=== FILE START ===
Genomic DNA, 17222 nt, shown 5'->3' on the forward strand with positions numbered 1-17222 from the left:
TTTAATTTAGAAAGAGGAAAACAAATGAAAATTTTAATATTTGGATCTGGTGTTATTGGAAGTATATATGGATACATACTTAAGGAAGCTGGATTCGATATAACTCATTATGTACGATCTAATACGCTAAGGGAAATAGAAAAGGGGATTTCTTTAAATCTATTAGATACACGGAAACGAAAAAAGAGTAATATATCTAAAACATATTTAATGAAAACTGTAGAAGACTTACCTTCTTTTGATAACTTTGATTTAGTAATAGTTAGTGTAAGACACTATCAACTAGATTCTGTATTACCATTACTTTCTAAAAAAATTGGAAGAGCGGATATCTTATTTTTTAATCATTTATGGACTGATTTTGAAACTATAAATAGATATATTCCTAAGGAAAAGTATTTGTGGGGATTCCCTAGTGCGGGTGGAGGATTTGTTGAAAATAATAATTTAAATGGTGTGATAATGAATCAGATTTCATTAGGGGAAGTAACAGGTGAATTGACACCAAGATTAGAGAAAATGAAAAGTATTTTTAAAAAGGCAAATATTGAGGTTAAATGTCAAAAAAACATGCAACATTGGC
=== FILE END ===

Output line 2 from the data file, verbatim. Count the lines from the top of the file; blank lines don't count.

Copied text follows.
TTTAATTTAGAAAGAGGAAAACAAATGAAAATTTTAATATTTGGATCTGGTGTTATTGGAAGTATATATGGATACATACTTAAGGAAGCTGGATTCGATATAACTCATTATGTACGATCTAATACGCTAAGGGAAATAGAAAAGGGGATTTCTTTAAATCTATTAGATACACGGAAACGAAAAAAGAGTAATATATCTAAAACATATTTAATGAAAACTGTAGAAGACTTACCTTCTTTTGATAACTTTGATTTAGTAATAGTTAGTGTAAGACACTATCAACTAGATTCTGTATTACCATTACTTTCTAAAAAAATTGGAAGAGCGGATATCTTATTTTTTAATCATTTATGGACTGATTTTGAAACTATAAATAGATATATTCCTAAGGAAAAGTATTTGTGGGGATTCCCTAGTGCGGGTGGAGGATTTGTTGAAAATAATAATTTAAATGGTGTGATAATGAATCAGATTTCATTAGGGGAAGTAACAGGTGAATTGACACCAAGATTAGAGAAAATGAAAAGTATTTTTAAAAAGGCAAATATTGAGGTTAAATGTCAAAAAAACATGCAACATTGGC